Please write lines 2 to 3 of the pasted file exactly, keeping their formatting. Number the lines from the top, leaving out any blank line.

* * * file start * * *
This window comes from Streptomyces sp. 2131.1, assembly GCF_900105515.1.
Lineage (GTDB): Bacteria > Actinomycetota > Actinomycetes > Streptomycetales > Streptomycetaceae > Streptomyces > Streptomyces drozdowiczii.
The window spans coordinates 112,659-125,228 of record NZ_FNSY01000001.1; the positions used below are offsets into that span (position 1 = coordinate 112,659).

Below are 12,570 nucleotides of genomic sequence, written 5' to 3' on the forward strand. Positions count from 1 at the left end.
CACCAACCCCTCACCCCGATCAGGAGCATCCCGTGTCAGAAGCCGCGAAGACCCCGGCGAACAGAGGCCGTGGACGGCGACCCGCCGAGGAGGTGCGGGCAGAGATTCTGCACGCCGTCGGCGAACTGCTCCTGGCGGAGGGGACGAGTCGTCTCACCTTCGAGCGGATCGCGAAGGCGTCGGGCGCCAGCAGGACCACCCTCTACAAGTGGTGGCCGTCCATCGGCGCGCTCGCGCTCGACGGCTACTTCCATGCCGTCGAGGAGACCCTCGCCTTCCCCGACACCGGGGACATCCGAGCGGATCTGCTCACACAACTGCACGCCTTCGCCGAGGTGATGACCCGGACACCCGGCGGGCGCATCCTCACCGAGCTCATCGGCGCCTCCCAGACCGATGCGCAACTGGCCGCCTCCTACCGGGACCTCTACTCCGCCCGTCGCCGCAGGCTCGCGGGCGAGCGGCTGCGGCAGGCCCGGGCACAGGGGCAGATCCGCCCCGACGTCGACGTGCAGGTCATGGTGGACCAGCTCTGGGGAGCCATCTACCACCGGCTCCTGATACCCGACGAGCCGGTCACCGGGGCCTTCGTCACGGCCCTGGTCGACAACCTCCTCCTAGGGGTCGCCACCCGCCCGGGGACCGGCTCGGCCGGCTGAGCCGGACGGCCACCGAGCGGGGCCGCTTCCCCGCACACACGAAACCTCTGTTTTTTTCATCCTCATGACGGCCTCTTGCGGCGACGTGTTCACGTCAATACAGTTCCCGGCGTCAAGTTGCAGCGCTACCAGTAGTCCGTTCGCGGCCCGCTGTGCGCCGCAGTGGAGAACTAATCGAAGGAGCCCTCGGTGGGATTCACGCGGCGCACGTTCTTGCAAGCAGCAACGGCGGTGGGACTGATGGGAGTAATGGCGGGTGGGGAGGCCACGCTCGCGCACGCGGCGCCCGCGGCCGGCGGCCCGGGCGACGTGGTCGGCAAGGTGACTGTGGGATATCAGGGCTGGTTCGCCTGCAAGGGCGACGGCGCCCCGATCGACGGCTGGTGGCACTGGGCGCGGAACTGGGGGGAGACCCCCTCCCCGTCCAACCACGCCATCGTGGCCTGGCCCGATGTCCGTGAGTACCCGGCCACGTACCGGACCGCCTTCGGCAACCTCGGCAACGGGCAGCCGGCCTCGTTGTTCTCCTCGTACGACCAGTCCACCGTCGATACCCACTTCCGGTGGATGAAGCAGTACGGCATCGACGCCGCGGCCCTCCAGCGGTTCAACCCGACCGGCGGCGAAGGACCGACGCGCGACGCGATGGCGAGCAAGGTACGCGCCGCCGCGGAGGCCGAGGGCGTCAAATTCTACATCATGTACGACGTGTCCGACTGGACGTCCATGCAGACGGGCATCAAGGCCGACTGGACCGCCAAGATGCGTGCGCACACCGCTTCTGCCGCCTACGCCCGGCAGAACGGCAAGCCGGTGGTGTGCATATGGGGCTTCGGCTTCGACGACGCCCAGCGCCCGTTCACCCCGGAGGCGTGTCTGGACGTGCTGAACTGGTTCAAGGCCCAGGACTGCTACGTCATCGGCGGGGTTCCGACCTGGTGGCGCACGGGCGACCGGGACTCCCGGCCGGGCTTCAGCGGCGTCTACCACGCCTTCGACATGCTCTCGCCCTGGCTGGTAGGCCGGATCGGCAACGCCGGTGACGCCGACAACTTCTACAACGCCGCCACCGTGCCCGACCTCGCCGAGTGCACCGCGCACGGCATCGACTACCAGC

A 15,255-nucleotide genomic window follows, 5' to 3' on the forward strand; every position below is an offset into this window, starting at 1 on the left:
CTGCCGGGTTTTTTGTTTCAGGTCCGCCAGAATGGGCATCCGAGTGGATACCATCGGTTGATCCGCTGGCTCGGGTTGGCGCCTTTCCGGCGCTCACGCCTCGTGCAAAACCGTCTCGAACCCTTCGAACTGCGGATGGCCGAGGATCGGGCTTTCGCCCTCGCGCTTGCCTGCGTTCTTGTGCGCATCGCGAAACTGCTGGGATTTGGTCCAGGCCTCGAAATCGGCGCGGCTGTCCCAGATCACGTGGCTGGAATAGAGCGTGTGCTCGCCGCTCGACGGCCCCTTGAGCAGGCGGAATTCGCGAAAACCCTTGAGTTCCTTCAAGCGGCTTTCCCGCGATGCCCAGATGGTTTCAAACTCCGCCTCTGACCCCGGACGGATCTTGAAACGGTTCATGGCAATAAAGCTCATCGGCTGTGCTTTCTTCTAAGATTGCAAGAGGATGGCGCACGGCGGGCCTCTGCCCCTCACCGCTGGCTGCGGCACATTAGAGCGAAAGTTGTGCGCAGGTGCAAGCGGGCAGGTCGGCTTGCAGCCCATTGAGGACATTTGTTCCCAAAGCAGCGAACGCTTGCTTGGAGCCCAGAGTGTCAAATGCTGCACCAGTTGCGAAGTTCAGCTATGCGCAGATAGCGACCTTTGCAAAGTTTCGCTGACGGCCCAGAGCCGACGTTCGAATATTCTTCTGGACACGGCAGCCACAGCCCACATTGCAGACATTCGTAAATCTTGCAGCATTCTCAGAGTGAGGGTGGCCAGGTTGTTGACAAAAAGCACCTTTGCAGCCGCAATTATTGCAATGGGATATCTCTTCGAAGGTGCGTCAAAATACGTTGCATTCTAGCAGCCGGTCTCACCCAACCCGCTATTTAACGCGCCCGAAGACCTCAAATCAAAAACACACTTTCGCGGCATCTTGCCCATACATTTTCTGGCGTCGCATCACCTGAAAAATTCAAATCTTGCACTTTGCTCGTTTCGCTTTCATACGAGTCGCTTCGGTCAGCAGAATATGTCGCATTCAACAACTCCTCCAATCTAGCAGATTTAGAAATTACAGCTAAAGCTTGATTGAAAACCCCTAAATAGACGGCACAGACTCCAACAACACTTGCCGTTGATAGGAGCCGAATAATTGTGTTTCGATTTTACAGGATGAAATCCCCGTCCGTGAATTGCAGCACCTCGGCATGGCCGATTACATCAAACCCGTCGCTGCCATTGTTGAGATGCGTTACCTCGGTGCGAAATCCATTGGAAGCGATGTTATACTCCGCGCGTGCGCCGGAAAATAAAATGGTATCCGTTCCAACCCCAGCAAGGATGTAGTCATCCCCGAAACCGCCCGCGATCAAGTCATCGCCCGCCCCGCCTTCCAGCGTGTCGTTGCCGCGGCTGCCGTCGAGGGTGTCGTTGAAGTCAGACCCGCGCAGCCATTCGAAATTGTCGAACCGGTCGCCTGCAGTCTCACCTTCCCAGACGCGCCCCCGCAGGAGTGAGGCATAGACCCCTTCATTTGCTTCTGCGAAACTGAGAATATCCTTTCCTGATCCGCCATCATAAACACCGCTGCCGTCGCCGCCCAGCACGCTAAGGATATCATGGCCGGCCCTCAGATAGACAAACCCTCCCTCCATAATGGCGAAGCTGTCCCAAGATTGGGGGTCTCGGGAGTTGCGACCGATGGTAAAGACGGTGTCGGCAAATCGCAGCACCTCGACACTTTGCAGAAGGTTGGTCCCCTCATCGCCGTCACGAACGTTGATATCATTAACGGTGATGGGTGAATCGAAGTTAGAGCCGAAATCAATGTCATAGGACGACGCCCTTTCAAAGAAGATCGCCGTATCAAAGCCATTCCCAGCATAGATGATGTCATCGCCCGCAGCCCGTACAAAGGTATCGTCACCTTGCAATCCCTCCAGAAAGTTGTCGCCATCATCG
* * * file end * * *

Lineage (GTDB): Bacteria > Actinomycetota > Actinomycetes > Streptomycetales > Streptomycetaceae > Streptomyces > Streptomyces drozdowiczii.
The window spans coordinates 112,659-125,228 of record NZ_FNSY01000001.1; the positions used below are offsets into that span (position 1 = coordinate 112,659).